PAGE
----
Woodcut and Watercolor Portrait: Two Boys

Two Boys 5.5×5 Woodcut with watercolor
The reference for this woodcut was a photo of my brothers, visiting me from Los Angeles, while I was in college at UMASS. As soon as I got the photo developed, I pinned it to the wall in my little apartment, knowing I wanted to draw it, or paint it, or do something art-related with it. Shortly after, I found a scrap piece of plywood in the parking lot outside the print lab on campus, with a partially carved abstract on one side. I sanded the back of the block, sketched my brothers with a sharpie marker, and printed a small edition of 6 woodcuts. I thought I’d sold them all, since that was a looong time ago, but I recently found this last Artist’s Proof in my flat files. It’s listed in my Etsy shop.
This weekend, I’ll be at the Sierra Madre Art Fair (California) with this woodcut and about 60 other pieces of art from my studio. I’ll be in booth #5 with both watercolors and printmaking, so if you’re in the area (222 W. Sierra Madre Blvd. Sierra Madre CA 91024), please do stop by and say hello. Last weekend, I was at the San Diego Artwalk (see pics below), and I’m hopeful that the beautiful weather and enthused patrons we had down there will be on site here in LA too.
Two Boys, framed in red & black mats, with a pewter relief filet frame
The view from my booth: Little Italy & the Pacific Ocean
at the end of Beech Street
Beautiful blue sky reflections – we had great weather all weekend
Little Italy in San Diego
People (and cute dogs) in my booth

These two cute-niks visit us every day of the show,
and they’ve stopped by every year for the past five or six seasons.
It’s so good to get a little greyhound-love-fix. 🙂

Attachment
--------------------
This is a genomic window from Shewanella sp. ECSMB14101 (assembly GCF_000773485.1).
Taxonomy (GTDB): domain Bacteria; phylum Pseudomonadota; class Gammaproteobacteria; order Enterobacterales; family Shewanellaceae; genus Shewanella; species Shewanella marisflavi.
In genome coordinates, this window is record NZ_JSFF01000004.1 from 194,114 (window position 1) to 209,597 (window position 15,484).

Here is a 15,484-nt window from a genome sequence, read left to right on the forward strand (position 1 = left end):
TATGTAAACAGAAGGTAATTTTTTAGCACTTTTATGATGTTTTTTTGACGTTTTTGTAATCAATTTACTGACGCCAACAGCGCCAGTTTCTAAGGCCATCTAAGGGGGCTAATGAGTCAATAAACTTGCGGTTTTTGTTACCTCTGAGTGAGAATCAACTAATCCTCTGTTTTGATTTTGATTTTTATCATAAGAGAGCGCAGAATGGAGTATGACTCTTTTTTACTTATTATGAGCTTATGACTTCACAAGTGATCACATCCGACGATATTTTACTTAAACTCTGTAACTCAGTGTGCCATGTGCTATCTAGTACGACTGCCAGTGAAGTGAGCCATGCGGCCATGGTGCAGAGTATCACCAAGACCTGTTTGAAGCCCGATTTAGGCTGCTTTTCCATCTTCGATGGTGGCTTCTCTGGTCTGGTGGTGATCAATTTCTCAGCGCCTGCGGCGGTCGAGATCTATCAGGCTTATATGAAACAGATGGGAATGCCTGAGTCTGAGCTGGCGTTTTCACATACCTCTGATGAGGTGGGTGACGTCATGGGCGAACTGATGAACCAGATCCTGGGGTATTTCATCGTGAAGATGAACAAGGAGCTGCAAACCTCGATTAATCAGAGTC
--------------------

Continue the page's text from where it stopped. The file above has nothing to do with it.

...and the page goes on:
Display panels and a road case of art – on the drive down to San Diego.

Part of my little tribe; my hubby & son keeping me company at the festival.
Photo Credit: @vickileigh (on instagram)

Art Quote
Visiting Paris in 1927, Ben Shahn (1898-1969) was at the opera, when a small incident occurred which left an indelible impression on him. A Frenchman in the next seat pointed out Henri Matisse sitting several rows further down the aisle. Shahn thought back ten years, to two passages in a book about a Brooklyn boy in Paris which made an overwhelming impression on him at the time – Ernest Poole’s The Harbor.

There was a little Hungarian Jew [the first passage went], an ardent follower of Matisse.  “Technique?” he cried. “It’s nothing. To grip your soul in your two hands and press it on your canvas – that is art, that is Matisse!”

And the second passage, a conversation between Bill, the hero, who has taken the Hungarian’s advise, and his friend Joe, who comments on the resulting pictures:
For God’s sake, Bill, get it out of your system, quit getting reverent over the past; you’re sitting here at the feet of the masters, fellahs who were alright in their day but are now – every one of ’em – out of date. And you’re so internally busy copying their technique… Why can’t you go to life for your stuff? Your religion is style, technique and form. For God’s sake lose it and use your own eyes, forget you’re an artist and be a reporter… Believe me, Bill, the nations of this planet are ready to do things you never dreamed of. I’m not talking of kings and governments, I’m talking of the people themselves. The place you need is the U.S.A. – and the work you need is a job on a paper!

Shahn thought of those passages, and at that moment, Matisse stood up facing the audience from way down in front, and, surveying it very deliberately over the top of his spectacles, proceeded to pick his nose. “What a supremely un-self-conscious gesture!” thought the young American.
Portrait of the Artist as an American: Ben Shahn  ~ Seldon Rodman

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